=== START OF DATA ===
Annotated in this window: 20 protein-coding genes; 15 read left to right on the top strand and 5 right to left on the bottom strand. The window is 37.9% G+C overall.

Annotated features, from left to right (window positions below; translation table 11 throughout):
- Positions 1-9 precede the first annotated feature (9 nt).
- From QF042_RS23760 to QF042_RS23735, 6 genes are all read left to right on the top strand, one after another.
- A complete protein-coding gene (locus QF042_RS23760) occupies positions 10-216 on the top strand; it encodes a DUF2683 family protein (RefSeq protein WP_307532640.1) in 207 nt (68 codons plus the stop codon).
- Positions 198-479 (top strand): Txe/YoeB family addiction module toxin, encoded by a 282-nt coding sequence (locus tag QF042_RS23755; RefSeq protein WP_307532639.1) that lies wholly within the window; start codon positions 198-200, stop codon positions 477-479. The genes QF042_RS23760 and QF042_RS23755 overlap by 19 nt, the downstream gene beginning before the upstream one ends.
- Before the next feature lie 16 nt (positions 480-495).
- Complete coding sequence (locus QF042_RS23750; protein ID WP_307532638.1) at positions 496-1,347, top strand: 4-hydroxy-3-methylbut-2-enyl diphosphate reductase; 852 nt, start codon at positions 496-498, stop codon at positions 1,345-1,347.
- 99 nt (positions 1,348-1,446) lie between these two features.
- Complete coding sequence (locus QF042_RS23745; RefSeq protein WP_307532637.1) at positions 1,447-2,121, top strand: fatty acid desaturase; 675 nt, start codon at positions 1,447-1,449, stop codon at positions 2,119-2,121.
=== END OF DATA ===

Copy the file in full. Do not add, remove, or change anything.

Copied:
Annotated in this window: 20 protein-coding genes; 15 read left to right on the top strand and 5 right to left on the bottom strand. The window is 37.9% G+C overall.

Annotated features, from left to right (window positions below; translation table 11 throughout):
- Positions 1-9 precede the first annotated feature (9 nt).
- From QF042_RS23760 to QF042_RS23735, 6 genes are all read left to right on the top strand, one after another.
- A complete protein-coding gene (locus QF042_RS23760) occupies positions 10-216 on the top strand; it encodes a DUF2683 family protein (RefSeq protein WP_307532640.1) in 207 nt (68 codons plus the stop codon).
- Positions 198-479 (top strand): Txe/YoeB family addiction module toxin, encoded by a 282-nt coding sequence (locus tag QF042_RS23755; RefSeq protein WP_307532639.1) that lies wholly within the window; start codon positions 198-200, stop codon positions 477-479. The genes QF042_RS23760 and QF042_RS23755 overlap by 19 nt, the downstream gene beginning before the upstream one ends.
- Before the next feature lie 16 nt (positions 480-495).
- Complete coding sequence (locus QF042_RS23750; protein ID WP_307532638.1) at positions 496-1,347, top strand: 4-hydroxy-3-methylbut-2-enyl diphosphate reductase; 852 nt, start codon at positions 496-498, stop codon at positions 1,345-1,347.
- 99 nt (positions 1,348-1,446) lie between these two features.
- Complete coding sequence (locus QF042_RS23745; RefSeq protein WP_307532637.1) at positions 1,447-2,121, top strand: fatty acid desaturase; 675 nt, start codon at positions 1,447-1,449, stop codon at positions 2,119-2,121.